Contador injured in Tour de France opener: ‘When I place my shoulder in a certain position I am worried’

by Matt de Neef


CARENTAN, France (CT) – The results sheet shows that stage 1 of the 2016 Tour de France was decided in a bunch sprint. But already the battle for the general classification has come into focus with one of the race’s overall contenders, Alberto Contador (Tinkoff), crashing heavily on the opening stage.

With 77km of the 188km stage remaining, Contador’s front wheel slid out as the peloton flew around a right-hand corner at high speed. The two-time former winner of the race landed on his right shoulder before sliding dramatically into a traffic island.

While the wound on Contador’s shoulder appeared significant, initial reports suggest the damage is minor.

“When we saw him he said ‘It’s all ok, all ok’ but I need the doctor to clean the wounds,” Tinkoff director sportif Steven de Jongh told CyclingTips. “But this is obviously the first reaction of a rider who crashes … to go on the bike and ride and they don’t think about any pain.

“I hope it’s like this — I hope there’s no fractures or ripped tendons or whatever. The wounds in the shoulder looked pretty big so the impact must have been hard.”

Contador himself was glad he didn’t sustain more serious injuries, but admits he’s not yet out of the woods.

“Fortunately, I don’t have to go home and I will try to go through the following days in the best way possible so that I reach the mountains recovered,” Contador said via a team press release. “We will go to the hotel and assess the situation.

“When I place my shoulder in a certain position I am worried.”

While unfortunate, such incidents are a common occurrence in the nervous opening days of a Grand Tour.

“You don’t want to crash the first week of the Tour [but] you know that the possibility is there — there’s a high risk of crashes,” de Jonge told CyclingTips. “This was just an unfortunate accident with [Brent] Bookwalter who crashed and took him out. It’s just a race incident; it happens.”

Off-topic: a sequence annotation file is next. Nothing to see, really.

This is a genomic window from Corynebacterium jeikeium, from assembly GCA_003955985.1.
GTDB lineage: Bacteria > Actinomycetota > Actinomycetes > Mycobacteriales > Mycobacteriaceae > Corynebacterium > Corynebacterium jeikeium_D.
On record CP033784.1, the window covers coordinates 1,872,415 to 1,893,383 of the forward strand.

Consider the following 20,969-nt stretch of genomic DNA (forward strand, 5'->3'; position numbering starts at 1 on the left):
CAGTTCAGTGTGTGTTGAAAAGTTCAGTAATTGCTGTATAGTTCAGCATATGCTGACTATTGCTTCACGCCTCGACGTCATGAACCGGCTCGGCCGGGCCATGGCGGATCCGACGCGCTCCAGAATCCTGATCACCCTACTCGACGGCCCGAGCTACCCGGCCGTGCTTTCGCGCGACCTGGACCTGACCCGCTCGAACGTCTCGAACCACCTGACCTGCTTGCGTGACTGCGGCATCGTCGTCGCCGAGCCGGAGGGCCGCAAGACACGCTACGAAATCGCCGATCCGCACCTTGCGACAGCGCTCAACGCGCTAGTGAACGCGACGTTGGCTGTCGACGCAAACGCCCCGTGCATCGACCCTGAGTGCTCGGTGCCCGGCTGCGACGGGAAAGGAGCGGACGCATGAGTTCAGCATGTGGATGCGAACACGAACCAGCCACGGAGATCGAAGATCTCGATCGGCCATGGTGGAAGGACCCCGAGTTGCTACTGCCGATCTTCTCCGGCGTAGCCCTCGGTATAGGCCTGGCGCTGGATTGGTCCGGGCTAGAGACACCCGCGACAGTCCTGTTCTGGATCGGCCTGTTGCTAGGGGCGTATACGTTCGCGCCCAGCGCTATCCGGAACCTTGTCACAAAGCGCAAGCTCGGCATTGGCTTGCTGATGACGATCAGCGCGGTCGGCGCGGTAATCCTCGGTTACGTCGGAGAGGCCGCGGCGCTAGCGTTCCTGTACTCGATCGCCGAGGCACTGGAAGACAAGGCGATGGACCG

While De Jongh pointed to BMC’s Brent Bookwalter as the cause of Contador’s spill, amateur vision of the incident suggests Contador was the first to fall, with Bookwalter close behind.

Contador himself offered the following analysis of the incident:

“The race was very tense and everybody was fighting to position themselves in the front because of the wind,” Contador said. “We were well positioned and very attentive but at a turn, a number of riders hit the central reservation.

“My front wheel got off and I also think that was the case with some others. We fell, hit the ground and skidded. In addition, another rider fell on me and hit my shoulder.”

In the immediate aftermath of the crash, Robert Kiserlovski (Tinkoff) gave Contador his bike before the latter took a new bike from the team car. Contador then changed his shoes — as Matteo Tosatto bravely carried Contador’s insoles in his mouth — before riding back to the bunch, which had been slowed by Fabian Cancellara.

“I’m happy with that,” De Jongh said of Cancellara stepping in to allow Contador to chase back. “If that’s the spirit in the peloton at the moment I think we can be happy.

“Alberto was not in the jersey at all so there was no reason to wait for him, but they wait for him. And I respect that a lot.”

A visit to the race doctor’s car allowed Contador to get his shoulder strapped. He would go on to finish the stage on bunch time, in 86th place.

Tomorrow’s second stage of the 2016 Tour is expected to deliver some time gaps in the general classification with much of the last 3km being uphill. It remains to be seen whether today’s crash will hamper Contador in any way. For the moment, though, he’s focused on recovery.

“Now, it’s a question of applying ice, doing a treatment with the Inbida [massage – ed.] machine and making sure the inflammation doesn’t get worse. I have scratches all over the right part of my body, from the ankle up to the shoulder.

“What can we do? That’s cycling. You might prepare intensely for months and then you crash. However, the Tour doesn’t finish here. We have to be optimistic and focus on the following hours in order to rest and recover as much as possible for tomorrow morning.”

CyclingTips news editor Shane Stokes contributed to this report.

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